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Decision factors for small-grains grazing

Kim Mullenix for Progressive Forage Published on 31 August 2017
Cattle grazing small grains

It is hard to believe the winter months will soon be upon us. This time of year can be challenging for cattle producers in the Southeast because of the fall forage gap experienced during the late fall and early winter months.

This time period is characterized by slowed production and dormancy of warm-season perennial pastures, while cool-season forages may not be ready to be grazed yet.

There is a significant opportunity to extend the grazing season during this time of year by stockpiling perennial forages or incorporating cool-season annual forages into the system. If the latter route is chosen, a popular choice among producers in this region is annual ryegrass.

While planting with annual ryegrass can add grazing days during the winter months, the growth distribution of this species often does not produce the majority of its forage dry matter until spring.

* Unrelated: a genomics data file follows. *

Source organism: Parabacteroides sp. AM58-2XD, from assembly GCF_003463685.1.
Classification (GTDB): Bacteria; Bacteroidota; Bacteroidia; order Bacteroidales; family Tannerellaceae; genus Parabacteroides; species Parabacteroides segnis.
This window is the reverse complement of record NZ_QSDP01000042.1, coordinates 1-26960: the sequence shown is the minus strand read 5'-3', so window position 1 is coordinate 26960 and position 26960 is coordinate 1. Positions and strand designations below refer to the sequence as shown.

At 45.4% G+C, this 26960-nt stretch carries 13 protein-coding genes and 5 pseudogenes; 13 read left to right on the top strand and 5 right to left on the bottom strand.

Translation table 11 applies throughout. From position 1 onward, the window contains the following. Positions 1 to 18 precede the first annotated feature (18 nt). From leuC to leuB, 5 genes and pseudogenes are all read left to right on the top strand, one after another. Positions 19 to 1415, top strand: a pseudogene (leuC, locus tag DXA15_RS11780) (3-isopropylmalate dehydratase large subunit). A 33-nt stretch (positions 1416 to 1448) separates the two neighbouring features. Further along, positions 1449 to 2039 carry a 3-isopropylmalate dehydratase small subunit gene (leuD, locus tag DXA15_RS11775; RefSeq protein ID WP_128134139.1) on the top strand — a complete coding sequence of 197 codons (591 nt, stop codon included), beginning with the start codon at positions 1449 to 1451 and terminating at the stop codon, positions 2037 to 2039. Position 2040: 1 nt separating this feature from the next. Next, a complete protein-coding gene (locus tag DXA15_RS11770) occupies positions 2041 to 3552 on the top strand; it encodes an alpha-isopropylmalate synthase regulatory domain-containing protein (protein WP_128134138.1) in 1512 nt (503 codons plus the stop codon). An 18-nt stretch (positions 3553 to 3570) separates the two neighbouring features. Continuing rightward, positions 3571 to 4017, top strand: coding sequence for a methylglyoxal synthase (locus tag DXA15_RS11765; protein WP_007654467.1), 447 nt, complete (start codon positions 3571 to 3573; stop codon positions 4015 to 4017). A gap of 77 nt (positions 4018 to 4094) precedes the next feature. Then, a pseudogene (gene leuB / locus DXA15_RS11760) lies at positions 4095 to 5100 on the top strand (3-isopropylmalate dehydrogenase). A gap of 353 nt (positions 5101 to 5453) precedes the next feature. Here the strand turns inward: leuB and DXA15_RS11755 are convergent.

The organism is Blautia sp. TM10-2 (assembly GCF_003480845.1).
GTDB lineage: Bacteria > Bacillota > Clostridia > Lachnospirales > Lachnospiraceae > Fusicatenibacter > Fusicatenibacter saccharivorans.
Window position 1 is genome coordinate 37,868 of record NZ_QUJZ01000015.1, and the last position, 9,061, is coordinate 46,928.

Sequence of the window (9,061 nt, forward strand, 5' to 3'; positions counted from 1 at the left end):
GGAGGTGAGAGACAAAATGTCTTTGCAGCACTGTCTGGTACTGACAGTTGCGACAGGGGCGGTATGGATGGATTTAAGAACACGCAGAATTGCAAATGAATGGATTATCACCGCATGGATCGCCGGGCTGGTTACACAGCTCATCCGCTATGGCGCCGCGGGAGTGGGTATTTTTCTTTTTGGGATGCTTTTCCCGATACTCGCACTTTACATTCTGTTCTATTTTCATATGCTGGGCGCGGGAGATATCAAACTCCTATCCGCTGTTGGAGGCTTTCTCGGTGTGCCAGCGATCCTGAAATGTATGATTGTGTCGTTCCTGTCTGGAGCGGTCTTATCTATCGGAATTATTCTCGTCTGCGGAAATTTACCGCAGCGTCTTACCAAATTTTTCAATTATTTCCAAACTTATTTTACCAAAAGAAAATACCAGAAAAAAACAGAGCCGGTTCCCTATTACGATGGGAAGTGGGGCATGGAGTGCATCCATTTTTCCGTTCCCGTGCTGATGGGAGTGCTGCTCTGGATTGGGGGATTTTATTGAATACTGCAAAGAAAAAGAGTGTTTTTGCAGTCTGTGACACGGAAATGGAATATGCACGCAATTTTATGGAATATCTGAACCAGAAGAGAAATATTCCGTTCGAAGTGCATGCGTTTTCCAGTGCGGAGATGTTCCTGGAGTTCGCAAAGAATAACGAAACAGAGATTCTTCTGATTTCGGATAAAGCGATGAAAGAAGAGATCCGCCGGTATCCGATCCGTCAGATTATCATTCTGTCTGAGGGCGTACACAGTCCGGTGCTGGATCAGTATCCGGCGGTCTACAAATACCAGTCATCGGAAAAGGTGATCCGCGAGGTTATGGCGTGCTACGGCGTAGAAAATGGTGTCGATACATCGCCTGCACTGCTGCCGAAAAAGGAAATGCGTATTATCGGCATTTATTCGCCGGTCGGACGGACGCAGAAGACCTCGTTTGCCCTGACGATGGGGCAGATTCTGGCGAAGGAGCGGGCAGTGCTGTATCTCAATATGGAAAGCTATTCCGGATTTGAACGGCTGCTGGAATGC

Multi-species mixtures of annual ryegrass and other forage species with early season growth distribution may help decrease the number of hay and supplemental feedings days for producers on the “front end” of the season.

While there are many possible combinations of cool-season annual mixtures, small grains are species with early growth distribution and high nutritive value for grazing beef cattle in the winter months. Based on research in the Southeast, these mixtures can provide complementary production to annual ryegrass to extend the grazing season.

The following are some considerations for putting a plan into action in terms of establishment and management of small grain/ryegrass mixtures.

What species should I use in my mixture?